The marketisation of charitable organisations in social development : a thesis submitted to Massey University in partial fulfilment of the requirements for the degree of Doctor of Philosophy in Development Studies

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Massey University
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There has been significant change in charitable organisations in Aotearoa/ New Zealand since 1984 when government introduced a form of neo-liberal “new public management”. Research into the impact of these changes has focused on the broader voluntary or third sector and on the specific impact of contracting on particular aspects of change. This thesis explores the systemic marketising nature of neo-liberal change on charitable organisations engaged in social development and argues that the particular characteristics of charitable organisations are being changed by the encroachment of values and operating practices of the market. The thesis uses critical realist ontology to understand the holistic nature of these changes. The literature review identifies characteristics of charitable organisations, markets and government and the emergent, hybridising nature of the dependence of charitable organisations in Aotearoa/New Zealand on government funding. The findings are drawn from case studies of three charitable organisations which were very different in size, structure, focus and stage of development. The case studies included interviews with leaders in governance and management whose involvement collectively spanned the twenty five years between 1985 and 2010 covered by the research. The findings show significant change in charitable sector characteristics by 2010 and a strong influence of the market on the changes in all three organisations. While at least two of the organisations can be described as social enterprises, they lack some characteristics of market organisations which would define them as businesses and they continue to identify themselves as charitable organisations. However, the extent of marketisation calls into question the ability of the three organisations to address some needs of those with whom they work and to play an effective role as civil society organisations. The research questions the existing concept of mission drift as simply the inability of an organisation to meet its stated mission and suggests that the mission of an organisation is not only captured in organisational goals but also in its characteristics which define the organisation’s approach to its work.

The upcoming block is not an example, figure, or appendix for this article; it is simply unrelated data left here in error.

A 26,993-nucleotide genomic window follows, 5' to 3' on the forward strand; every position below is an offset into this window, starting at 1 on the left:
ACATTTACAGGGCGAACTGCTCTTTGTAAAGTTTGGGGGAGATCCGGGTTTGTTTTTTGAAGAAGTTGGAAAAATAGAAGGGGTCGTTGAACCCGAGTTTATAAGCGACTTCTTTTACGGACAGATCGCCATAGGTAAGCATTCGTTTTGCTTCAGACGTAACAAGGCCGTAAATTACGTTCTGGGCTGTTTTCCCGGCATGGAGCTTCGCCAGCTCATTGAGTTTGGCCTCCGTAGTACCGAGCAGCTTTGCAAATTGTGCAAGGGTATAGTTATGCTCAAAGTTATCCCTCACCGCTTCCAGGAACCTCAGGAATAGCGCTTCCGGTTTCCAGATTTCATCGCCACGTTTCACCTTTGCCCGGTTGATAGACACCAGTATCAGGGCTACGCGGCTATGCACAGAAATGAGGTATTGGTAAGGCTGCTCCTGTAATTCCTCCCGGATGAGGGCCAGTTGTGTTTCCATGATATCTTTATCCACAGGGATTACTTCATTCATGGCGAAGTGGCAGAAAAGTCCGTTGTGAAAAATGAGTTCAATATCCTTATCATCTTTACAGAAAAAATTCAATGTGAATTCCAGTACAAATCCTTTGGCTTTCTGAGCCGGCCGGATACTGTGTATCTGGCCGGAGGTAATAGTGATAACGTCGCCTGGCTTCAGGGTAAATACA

Charities, New Zealand, Charitable organisations, Social development, Marketisation